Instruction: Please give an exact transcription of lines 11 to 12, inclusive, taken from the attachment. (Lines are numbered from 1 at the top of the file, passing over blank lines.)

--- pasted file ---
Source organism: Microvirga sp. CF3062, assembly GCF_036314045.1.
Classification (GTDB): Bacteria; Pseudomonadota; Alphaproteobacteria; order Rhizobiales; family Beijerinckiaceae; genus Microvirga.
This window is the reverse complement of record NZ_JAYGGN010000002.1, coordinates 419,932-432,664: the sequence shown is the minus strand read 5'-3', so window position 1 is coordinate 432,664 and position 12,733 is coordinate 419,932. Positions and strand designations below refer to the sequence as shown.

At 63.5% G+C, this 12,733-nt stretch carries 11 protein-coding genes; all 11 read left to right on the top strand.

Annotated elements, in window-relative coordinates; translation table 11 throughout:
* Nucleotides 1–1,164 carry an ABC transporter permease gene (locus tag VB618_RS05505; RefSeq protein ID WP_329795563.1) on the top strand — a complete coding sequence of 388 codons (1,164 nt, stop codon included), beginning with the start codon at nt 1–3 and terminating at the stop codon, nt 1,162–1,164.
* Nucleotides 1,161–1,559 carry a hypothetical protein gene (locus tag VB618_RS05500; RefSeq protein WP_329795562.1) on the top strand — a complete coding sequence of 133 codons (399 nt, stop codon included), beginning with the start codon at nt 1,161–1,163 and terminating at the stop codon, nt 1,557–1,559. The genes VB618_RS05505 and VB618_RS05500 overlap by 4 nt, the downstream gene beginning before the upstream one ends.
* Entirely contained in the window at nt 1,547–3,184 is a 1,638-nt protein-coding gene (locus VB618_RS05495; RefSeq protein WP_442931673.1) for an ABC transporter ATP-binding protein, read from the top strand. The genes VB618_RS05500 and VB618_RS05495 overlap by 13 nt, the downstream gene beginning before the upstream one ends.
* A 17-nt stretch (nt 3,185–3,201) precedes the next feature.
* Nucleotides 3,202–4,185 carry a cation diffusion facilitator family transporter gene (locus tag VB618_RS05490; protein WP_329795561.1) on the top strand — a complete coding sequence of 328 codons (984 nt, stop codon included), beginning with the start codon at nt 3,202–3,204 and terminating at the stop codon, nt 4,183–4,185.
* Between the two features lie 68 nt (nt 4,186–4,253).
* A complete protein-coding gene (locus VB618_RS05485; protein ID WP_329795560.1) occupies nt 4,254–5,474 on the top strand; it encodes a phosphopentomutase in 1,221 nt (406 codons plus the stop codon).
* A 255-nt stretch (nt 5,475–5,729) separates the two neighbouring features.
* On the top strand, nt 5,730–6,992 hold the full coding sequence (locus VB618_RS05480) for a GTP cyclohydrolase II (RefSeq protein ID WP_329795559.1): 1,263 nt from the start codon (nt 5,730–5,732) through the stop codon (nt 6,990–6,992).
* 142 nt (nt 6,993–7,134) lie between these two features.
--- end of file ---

* Between the two features lie 68 nt (nt 4,186–4,253).
* A complete protein-coding gene (locus VB618_RS05485; protein ID WP_329795560.1) occupies nt 4,254–5,474 on the top strand; it encodes a phosphopentomutase in 1,221 nt (406 codons plus the stop codon).